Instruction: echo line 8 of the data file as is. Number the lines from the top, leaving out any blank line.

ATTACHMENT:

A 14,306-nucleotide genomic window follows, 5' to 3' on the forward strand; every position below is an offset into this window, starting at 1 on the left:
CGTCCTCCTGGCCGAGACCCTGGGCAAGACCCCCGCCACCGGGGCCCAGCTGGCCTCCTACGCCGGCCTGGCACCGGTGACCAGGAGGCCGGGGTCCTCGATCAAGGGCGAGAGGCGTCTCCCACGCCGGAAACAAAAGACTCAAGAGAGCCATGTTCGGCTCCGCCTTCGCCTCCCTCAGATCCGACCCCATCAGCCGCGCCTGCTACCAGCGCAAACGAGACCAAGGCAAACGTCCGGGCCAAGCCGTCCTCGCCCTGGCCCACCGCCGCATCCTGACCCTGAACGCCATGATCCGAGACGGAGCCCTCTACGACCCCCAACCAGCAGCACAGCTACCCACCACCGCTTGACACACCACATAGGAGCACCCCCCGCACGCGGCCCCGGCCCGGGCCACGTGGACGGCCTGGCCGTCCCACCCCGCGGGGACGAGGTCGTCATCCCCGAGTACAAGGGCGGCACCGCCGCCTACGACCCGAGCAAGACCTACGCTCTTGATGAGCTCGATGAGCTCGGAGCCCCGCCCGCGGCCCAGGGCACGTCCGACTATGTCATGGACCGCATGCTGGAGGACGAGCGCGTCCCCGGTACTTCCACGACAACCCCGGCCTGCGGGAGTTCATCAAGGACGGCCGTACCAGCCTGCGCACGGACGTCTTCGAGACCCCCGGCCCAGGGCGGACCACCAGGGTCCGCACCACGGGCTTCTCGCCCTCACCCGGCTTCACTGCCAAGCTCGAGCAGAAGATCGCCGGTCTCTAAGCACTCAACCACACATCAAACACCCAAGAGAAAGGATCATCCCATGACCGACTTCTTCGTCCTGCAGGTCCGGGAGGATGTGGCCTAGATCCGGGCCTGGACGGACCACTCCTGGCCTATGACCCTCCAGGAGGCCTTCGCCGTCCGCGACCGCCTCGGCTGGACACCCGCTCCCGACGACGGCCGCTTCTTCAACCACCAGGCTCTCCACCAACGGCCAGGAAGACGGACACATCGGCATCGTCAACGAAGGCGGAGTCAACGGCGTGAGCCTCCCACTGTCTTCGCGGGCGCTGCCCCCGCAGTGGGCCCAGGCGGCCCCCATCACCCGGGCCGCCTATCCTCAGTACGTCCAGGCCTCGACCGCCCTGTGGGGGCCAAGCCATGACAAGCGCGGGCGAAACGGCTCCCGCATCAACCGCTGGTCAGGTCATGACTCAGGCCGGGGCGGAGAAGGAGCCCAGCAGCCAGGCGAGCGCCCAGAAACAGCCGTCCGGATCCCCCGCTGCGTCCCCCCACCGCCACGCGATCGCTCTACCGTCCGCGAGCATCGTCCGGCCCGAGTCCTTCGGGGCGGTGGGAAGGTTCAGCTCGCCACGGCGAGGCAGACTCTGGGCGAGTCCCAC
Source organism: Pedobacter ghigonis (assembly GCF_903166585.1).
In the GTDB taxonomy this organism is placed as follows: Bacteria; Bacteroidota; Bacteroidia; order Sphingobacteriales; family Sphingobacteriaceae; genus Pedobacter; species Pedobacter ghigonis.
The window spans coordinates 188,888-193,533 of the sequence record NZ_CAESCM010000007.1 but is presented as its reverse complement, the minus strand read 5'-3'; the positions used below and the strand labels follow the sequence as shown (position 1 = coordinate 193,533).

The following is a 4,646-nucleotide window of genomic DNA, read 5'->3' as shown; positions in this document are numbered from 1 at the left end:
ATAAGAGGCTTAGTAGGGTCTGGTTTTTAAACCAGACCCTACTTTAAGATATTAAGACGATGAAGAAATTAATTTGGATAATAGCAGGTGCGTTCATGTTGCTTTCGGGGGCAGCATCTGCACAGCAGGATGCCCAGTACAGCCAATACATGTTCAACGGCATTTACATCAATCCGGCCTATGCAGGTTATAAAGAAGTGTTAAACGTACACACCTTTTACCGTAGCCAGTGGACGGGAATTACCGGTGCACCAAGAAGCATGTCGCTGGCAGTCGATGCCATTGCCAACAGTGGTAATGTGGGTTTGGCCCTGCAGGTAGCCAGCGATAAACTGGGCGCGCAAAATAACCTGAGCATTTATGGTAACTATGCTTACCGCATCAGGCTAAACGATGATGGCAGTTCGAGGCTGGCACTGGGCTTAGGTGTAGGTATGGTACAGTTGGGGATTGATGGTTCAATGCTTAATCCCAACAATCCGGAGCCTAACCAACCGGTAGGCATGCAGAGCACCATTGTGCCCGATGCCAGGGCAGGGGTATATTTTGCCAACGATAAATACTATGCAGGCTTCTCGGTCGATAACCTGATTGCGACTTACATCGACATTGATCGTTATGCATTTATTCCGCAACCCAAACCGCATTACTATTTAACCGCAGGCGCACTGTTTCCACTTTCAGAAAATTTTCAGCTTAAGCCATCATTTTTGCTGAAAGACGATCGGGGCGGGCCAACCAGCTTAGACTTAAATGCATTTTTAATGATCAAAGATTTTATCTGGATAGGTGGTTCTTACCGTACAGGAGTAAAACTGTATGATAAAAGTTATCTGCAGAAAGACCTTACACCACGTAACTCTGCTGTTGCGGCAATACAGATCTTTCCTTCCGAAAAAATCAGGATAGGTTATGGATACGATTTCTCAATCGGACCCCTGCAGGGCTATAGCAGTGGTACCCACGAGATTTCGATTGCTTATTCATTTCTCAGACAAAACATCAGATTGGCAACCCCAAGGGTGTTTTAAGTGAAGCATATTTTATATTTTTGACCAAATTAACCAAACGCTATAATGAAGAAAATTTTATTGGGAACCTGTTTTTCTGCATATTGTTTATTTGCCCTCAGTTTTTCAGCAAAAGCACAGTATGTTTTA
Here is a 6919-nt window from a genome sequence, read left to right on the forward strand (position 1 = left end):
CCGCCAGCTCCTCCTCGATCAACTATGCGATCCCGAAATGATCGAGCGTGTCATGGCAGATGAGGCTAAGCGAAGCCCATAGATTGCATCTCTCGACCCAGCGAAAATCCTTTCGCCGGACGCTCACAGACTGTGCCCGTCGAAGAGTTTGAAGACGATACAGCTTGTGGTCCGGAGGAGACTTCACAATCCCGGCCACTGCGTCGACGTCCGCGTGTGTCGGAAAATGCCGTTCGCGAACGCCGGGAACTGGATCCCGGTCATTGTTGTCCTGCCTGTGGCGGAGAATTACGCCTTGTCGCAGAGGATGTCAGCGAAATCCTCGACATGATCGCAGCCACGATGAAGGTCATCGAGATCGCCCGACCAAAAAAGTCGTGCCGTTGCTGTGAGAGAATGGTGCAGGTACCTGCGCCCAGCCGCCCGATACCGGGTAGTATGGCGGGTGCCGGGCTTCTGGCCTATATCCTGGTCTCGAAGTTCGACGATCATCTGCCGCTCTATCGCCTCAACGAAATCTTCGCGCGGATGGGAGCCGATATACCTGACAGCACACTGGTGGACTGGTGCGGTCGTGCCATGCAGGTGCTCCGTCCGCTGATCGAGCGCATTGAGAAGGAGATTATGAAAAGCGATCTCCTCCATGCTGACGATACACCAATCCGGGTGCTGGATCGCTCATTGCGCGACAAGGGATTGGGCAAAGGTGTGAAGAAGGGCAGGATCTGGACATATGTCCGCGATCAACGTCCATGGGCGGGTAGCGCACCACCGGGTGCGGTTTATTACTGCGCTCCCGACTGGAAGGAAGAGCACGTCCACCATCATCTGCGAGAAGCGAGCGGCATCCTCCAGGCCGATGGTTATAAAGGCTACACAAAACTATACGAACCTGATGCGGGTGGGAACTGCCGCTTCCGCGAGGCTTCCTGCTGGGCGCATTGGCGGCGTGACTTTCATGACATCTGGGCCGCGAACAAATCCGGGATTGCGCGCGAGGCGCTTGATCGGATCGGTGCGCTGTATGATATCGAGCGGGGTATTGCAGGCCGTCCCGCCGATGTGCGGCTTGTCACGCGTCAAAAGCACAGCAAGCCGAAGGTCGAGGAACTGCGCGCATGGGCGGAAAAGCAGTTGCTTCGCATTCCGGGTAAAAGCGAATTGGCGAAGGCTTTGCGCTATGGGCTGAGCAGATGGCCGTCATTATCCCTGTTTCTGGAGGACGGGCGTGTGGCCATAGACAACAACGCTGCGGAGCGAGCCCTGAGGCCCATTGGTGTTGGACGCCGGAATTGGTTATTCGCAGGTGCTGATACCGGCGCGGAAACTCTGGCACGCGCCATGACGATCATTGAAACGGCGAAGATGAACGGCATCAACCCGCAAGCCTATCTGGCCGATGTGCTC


Here is a 6919-nt window from a genome sequence, read left to right on the forward strand (position 1 = left end):